This book contains all information from economics the relationship between government and private markets. Most of the book examines government’s interference in the markets. However, towards the end of the book, several chapters are dedicated to the government’s interference of the whole economy. All economic analysis uses introductory economics. It is also assumed students have been exposed to introductory micro and macroeconomics.
Three review chapters have also been included. These chapters provide a review of supply, demand, and a market, production cost functions, and the aggregate demand and supply functions. These chapters are placed before chapters that use the necessary material.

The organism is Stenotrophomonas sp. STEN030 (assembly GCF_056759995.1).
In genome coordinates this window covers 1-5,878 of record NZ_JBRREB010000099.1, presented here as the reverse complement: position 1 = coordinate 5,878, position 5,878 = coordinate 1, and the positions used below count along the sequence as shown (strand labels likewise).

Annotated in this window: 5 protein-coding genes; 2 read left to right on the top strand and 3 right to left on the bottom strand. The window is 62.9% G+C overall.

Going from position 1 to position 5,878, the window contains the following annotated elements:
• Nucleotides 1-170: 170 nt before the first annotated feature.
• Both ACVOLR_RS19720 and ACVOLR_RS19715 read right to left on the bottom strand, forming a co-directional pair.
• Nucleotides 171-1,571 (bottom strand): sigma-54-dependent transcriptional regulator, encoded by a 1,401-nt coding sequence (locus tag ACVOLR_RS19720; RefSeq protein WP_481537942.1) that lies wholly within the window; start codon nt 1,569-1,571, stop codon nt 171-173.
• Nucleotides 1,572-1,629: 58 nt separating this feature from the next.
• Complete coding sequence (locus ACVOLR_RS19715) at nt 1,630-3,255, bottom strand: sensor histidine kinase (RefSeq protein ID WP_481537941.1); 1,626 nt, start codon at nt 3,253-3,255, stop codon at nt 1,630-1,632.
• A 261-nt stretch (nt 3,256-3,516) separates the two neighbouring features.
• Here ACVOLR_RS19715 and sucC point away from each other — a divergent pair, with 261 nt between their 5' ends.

This book, furthermore, has a broad appeal to all college majors and educated people, especially to students who reside outside the United States. Many names of the U.S. government agencies were removed and
replaced by the generic label U.S. government. The purpose is to focus on economics and market behavior, and not test students’ knowledge of U.S. institutions.
In this book, it is argued that the type of political system is not important. For instance, communism in Russia did not fail, because of communism; it failed because the government tried to control all its markets. Thus, the same disastrous failure would occur if a republic tried to control all of its markets. The importance is how government defines its relationship between government institutions, markets, and the people.